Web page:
As the morning broke Alex was still feeling anxious and disturbed by his encounter with John Wenga. He had struggled to sleep for the third night in a row. He had a piercing headache and longed for peace of mind. He scurried down to the reception desk in his night clothes. It was completely deserted. He reached into a cupboard underneath the desk and pulled out a bottle of King Albert whisky. It was only half full, but it would do combined with a fistful of miraa. Alex sat back on his bed and swallowed hard. As he drifted off he started to hallucinate. He blinked fitfully. He turned his head towards the curtains in an attempt to get rid of the image of John Wenga silently thrashing a machete in front of him, but he couldn’t. He tried to put his head under his blanket, but the hallucination seemed more intense than ever. He jumped up from the bed and took in a deep breath. Nothing helped. John was still there. Alex felt more terrified than he had ever been in his life; sweat trickled down his forehead, and his arms and legs were as heavy as lead. He slumped back onto the bed, but John kept getting closer, and closer, to him. Alex desperately pulled at the buttons on his sleeves and chest until they had all been ripped off. He got up and erratically raced across the room; picking up the jajouk files and hurling them at John. Yet, nothing stopped him coming. In desperation, Alex threw himself violently towards the door. He hit his head hard against the frame and dropped to the floor. When he woke an hour later John had gone, but Alex felt deeply traumatised and anxious. He felt an overwhelming need to speak to the Chief. He must speak with him.
Alex ran into the station. His shirt was ripped open, and he had a large gash on his head that had bled down over his face.
The officer at the counter barely recognised him.
‘I need to see the Chief!’.
‘He’s in Kisumu at a conference’.
Alex was aggressive and insistent.
‘I need to see the Chief’. Alex repeated himself, ‘I need to see the Chief!’.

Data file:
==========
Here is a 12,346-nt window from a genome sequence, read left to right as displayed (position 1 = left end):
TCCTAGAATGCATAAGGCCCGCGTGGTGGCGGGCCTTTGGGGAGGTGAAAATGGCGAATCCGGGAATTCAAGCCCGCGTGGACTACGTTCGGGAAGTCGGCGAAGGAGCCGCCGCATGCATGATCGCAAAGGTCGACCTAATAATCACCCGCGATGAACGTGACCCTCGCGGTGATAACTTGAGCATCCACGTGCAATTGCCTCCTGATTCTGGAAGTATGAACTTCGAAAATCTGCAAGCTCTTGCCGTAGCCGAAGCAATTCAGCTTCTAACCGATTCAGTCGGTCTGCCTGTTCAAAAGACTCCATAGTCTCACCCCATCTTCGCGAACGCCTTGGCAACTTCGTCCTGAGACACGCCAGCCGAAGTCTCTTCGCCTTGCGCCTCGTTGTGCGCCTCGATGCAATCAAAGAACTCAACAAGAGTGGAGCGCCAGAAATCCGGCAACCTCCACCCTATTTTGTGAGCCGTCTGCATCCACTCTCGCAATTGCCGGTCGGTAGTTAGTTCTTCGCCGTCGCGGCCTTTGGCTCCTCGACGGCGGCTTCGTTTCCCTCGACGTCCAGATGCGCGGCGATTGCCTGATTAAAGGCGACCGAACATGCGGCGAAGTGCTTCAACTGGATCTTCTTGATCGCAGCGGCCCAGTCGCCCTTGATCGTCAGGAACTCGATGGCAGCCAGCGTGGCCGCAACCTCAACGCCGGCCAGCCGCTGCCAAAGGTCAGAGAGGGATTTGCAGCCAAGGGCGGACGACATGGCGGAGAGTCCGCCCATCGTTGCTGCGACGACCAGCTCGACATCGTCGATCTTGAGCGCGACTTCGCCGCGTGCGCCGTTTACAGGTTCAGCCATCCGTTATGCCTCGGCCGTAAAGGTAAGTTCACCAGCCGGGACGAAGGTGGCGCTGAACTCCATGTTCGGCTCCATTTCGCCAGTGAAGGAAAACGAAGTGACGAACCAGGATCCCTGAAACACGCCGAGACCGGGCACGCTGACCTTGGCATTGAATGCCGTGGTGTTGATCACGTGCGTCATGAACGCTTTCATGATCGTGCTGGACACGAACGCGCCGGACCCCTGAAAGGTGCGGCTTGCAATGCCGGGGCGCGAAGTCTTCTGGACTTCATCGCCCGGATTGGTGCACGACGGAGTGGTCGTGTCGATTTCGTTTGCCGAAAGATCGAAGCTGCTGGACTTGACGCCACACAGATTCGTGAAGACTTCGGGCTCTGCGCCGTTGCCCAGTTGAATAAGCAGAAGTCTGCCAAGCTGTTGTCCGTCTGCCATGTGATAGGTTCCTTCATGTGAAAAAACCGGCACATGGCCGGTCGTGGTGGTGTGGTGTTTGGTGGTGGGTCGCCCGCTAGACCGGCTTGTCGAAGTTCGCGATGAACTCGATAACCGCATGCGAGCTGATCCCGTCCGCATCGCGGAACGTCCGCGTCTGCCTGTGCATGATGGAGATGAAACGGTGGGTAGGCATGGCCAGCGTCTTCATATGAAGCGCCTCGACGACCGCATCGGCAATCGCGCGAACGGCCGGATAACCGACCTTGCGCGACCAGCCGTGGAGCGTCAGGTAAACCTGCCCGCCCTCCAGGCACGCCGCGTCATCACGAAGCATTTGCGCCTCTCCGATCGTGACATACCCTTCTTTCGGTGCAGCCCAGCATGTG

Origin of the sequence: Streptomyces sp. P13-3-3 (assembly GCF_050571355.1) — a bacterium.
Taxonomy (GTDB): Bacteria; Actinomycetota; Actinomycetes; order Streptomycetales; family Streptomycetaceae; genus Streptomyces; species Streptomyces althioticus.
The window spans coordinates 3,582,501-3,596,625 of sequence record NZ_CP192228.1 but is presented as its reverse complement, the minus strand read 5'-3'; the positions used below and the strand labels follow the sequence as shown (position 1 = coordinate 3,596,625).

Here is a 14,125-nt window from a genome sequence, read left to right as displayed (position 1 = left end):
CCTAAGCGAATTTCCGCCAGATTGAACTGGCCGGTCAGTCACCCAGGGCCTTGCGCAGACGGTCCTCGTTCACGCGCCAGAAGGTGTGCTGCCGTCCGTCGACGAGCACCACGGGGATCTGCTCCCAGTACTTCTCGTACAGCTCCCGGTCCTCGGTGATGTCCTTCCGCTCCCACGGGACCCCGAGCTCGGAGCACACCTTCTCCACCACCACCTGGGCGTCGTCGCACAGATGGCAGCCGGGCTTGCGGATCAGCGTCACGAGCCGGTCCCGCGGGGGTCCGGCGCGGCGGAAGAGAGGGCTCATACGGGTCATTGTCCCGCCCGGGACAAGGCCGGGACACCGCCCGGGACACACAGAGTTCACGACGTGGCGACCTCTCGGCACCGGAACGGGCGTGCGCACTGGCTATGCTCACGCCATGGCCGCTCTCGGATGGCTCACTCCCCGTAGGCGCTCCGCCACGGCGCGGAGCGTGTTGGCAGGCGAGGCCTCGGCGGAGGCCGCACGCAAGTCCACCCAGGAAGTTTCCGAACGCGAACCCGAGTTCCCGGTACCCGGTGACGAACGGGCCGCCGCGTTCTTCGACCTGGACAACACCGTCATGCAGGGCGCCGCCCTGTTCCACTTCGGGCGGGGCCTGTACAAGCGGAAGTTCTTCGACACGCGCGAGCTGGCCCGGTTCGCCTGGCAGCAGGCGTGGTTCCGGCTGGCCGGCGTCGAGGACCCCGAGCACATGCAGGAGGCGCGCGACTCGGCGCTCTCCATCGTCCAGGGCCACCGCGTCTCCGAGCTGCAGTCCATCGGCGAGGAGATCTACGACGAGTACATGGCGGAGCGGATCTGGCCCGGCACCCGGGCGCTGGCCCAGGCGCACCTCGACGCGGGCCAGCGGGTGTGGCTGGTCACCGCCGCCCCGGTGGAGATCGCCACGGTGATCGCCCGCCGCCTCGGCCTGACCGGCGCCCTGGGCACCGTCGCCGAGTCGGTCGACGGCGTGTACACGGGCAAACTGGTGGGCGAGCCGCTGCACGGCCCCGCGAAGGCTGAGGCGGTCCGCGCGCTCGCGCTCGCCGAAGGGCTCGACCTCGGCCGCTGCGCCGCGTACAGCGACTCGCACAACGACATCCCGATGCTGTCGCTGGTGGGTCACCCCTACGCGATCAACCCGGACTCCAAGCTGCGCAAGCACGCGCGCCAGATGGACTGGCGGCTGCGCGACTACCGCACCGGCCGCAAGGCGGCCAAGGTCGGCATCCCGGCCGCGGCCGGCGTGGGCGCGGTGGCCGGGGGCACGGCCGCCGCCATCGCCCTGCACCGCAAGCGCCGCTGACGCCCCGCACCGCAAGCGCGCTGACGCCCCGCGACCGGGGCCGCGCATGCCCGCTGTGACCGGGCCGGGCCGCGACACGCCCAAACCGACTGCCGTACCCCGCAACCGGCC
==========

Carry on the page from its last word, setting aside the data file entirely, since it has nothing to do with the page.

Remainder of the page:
Another officer had quietly approached Alex without him noticing, and now put a hand on his shoulder. Alex thrust his hand away and stood in the middle of the room with his head bowed. After a few minutes he lifted up his head.
‘What do you know about jajouk?!’.
He pointed at the officer behind the counter.
The other began to reply slowly:
‘In Kisii, we call them abarogi’, ‘They disturb people at night and perform witchcraft’.
‘The community usually deals with them’, ‘they are attacked, and sometimes killed’.
‘But in Busia, they let them alone because they are too frightened to confront them’.
‘I have heard a villager claim that the jajouk all know each other, and that they have ‘territories’’.
‘They each take a different village’.
Alex looked across at the man. He must have been new because he didn’t recognise him.
‘Then they are just crooks?!’, Alex bellowed.
Neither man answered. Alex stood for a minute before lurching towards the cells at the back of the station. Several men were quietly sat on the benches within the cells. Alex could make out the soft muttering of a prayer.
‘Are any of you jajouk?!’, he shouted through the darkness into the cells.
No one answered; unsure of which side of the cell bars the voice had come from.
‘Who is a jajouk?!’, he repeated loudly.
Again no one answered, but the sound of faint whispering echoed through the cells. Two officers crept up behind Alex and sprang out to restrain his arms. He was pulled to the floor kicking and lashing out. Then he stopped suddenly and gave into it. He was unceremoniously thrown out of the station onto the road. He began to walk back to the hotel in the midday heat. After a while it was too much. He sat for a moment at one of the dukas and drank coconut water from the husk. As he began to sober up, he started to become acutely aware that he had totally embarrassed himself.
It wasn’t long before the Chief was on the phone.
‘Alex we can’t have this’.
His tone was cold and calm.
‘I know, Chief’, ‘I’m sorry’.
‘You’ve gone too far this time’.
‘Why are you meddling in matters that don’t concern you?’.
‘Jajouk are a problem that needs to be dealt with by the community’.
‘Don’t pursue it’, ‘You will lose your grip on reality’.
‘At the moment you are showing all the signs of a man on the edge’.
‘I know you have been under a lot of stress recently, and that you don’t see your wife and children, but it’s time to take stock!’.
Alex sighed as he listened to the Chief’s attempt at sympathy; it didn’t come naturally to him. Alex intensely disliked any sort of paternalistic behaviour towards him.
Nevertheless, he reassured the Chief he would try to get some sleep and eat some proper meals. He planned to lie low in his hotel room and work out what to do with himself. The Chief had granted him some leave but expected him to report back to the station ‘when he was better’; whatever that meant. Alex dreaded the prospect of having to return to the station. In time they will forget about it, he said to himself, as he fell into a deep sleep for the first time in days.